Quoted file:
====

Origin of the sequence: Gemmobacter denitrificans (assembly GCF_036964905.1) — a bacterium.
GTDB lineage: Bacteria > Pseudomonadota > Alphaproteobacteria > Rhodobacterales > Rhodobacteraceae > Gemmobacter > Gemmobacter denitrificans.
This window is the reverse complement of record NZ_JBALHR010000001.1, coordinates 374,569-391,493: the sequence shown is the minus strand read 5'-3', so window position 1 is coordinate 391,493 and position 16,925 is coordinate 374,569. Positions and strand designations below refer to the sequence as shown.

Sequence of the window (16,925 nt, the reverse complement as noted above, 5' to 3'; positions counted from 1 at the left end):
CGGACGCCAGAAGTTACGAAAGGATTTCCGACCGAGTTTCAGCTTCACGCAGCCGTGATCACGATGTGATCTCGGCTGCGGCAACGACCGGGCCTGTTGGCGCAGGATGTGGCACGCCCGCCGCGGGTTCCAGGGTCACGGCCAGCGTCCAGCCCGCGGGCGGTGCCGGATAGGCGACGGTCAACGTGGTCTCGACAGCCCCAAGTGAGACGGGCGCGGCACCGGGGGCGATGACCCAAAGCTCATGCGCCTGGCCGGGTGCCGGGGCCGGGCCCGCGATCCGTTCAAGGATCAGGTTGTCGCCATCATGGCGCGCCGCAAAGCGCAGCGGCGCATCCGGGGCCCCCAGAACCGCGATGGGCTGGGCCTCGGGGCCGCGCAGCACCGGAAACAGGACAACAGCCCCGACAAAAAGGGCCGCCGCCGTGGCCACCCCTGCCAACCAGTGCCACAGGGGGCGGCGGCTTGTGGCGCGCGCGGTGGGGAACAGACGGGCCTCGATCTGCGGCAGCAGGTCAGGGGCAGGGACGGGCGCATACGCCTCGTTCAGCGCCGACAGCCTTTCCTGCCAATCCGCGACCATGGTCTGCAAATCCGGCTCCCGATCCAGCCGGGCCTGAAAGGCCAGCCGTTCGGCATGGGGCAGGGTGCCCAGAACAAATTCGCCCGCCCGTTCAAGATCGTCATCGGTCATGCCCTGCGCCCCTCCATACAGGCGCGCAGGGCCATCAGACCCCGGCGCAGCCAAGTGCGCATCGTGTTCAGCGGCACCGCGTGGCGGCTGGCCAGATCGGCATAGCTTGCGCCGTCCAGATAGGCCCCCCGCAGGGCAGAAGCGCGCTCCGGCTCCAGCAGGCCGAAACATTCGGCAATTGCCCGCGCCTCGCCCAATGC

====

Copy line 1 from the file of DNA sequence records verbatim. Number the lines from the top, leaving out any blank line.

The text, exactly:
Origin of the sequence: Gemmobacter denitrificans (assembly GCF_036964905.1) — a bacterium.